Free Trade, Business Strategy and Globalization
AbstractThis paper links the economist's analysis of free trade with the business strategist's analysis of the forces behind the globalization of competition. It argues that, although the drive to globalization may seem different from the seeking of superior outcomes in competitive markets, this may be only because the modern reference point for competition is inappropriate. However, reference to classical ideas of competition shows that both the advantages of globalization, and its disadvantages, had been anticipated by classical writers of the eighteenth century, most notably by Adam Smith. That argument is supported with two main lines of reasoning. The first identifies globalization as the most recent stage in a process of stadial development. The second links global business strategy to the analysis of competition as a dynamic process in classical economics. These two ideas are combined, to provide the basis for a 'cumulative causation' argument. In this approach, expansion of production, innovation, and increasing returns, are mutually reinforcing, causing a progressive spiral of growth. However, it is pointed out that the same process can cause 'vicious circles' as well as 'virtuous circles'. If demand starts to stagnate, this tendency can be self-reinforcing, with firms who are not industry leaders going to the wall, and a tendency to monopolisation asserting itself. Thus the process of globalization needs to be guided; the 'virtuous circle' is not a necessary outcome.
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Bibliographic InfoPaper provided by Centre for Research into Industry, Enterprise, Finance and the Firm in its series CRIEFF Discussion Papers with number 0009.
Date of creation: Feb 2000
Date of revision:
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More information through EDIRC
Globalization; stadial analysis; process competition; cumulative causation;
Other versions of this item:
- Gavin C. Reid, 2000. "Free trade, business strategy and globalisation," Global Business and Economics Review, Inderscience Enterprises Ltd, Inderscience Enterprises Ltd, vol. 2(1), pages 26-38.
- B12 - Schools of Economic Thought and Methodology - - History of Economic Thought through 1925 - - - Classical (includes Adam Smith)
- B31 - Schools of Economic Thought and Methodology - - History of Economic Thought: Individuals - - - Individuals
- D29 - Microeconomics - - Production and Organizations - - - Other
- F23 - International Economics - - International Factor Movements and International Business - - - Multinational Firms; International Business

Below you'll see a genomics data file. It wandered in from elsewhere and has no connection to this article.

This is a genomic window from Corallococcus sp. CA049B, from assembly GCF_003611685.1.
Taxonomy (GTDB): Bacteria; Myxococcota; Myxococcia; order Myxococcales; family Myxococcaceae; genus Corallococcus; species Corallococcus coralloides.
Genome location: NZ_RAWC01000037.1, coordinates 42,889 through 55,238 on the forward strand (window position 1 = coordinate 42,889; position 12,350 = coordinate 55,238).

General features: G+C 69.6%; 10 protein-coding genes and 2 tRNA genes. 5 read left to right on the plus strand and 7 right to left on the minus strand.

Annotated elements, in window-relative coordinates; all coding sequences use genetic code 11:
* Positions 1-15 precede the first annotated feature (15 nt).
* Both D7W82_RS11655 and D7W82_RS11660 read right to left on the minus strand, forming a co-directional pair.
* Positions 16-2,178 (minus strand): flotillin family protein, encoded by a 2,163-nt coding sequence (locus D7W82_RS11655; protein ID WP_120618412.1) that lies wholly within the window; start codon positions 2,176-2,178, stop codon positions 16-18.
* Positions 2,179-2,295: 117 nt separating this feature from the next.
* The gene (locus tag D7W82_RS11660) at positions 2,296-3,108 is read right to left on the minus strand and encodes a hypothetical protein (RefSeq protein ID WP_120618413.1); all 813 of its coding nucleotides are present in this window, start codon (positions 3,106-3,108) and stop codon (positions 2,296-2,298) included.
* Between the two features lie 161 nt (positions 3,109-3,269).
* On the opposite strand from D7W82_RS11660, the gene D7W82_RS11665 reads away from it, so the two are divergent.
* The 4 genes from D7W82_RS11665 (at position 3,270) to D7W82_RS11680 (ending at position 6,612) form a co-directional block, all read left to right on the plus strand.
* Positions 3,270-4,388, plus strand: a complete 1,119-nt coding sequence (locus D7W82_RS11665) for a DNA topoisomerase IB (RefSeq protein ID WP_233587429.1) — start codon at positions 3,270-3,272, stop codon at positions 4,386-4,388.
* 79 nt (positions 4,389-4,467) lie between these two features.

- L21 - Industrial Organization - - Firm Objectives, Organization, and Behavior - - - Business Objectives of the Firm
- O31 - Economic Development, Technological Change, and Growth - - Technological Change; Research and Development; Intellectual Property Rights - - - Innovation and Invention: Processes and Incentives
This paper has been announced in the following NEP Reports:
- NEP-ALL-2001-06-14 (All new papers)
Please report citation or reference errors to , or , if you are the registered author of the cited work, log in to your RePEc Author Service profile, click on "citations" and make appropriate adjustments.:
- Gavin C. Reid, 1987. "Disequilibrium and Increasing Returns in Adam Smith's Analysis of Growth and Accumulation," History of Political Economy, Duke University Press, vol. 19(1), pages 87-106, Spring.
- North, Douglass C, 1994.
"Economic Performance through Time,"
American Economic Review, American Economic Association,
American Economic Association, vol. 84(3), pages 359-68, June.
- North, Douglass C., 1993. "Economic Performance through Time," Nobel Prize in Economics documents, Nobel Prize Committee 1993-2, Nobel Prize Committee.
- Hahn, F H, 1989. "Kaldor on Growth," Cambridge Journal of Economics, Oxford University Press, Oxford University Press, vol. 13(1), pages 47-57, March.
- Reid, Gavin C, 1985. "Keynes versus the Classics: Fluctuations and Growth," Scottish Journal of Political Economy, Scottish Economic Society, vol. 32(3), pages 315-27, November.
- Reid, Gavin C, 1989. "Adam Smith's Stadial Analysis as a Sequence of Societal Growth Trajectories," Scottish Journal of Political Economy, Scottish Economic Society, vol. 36(1), pages 59-70, February.
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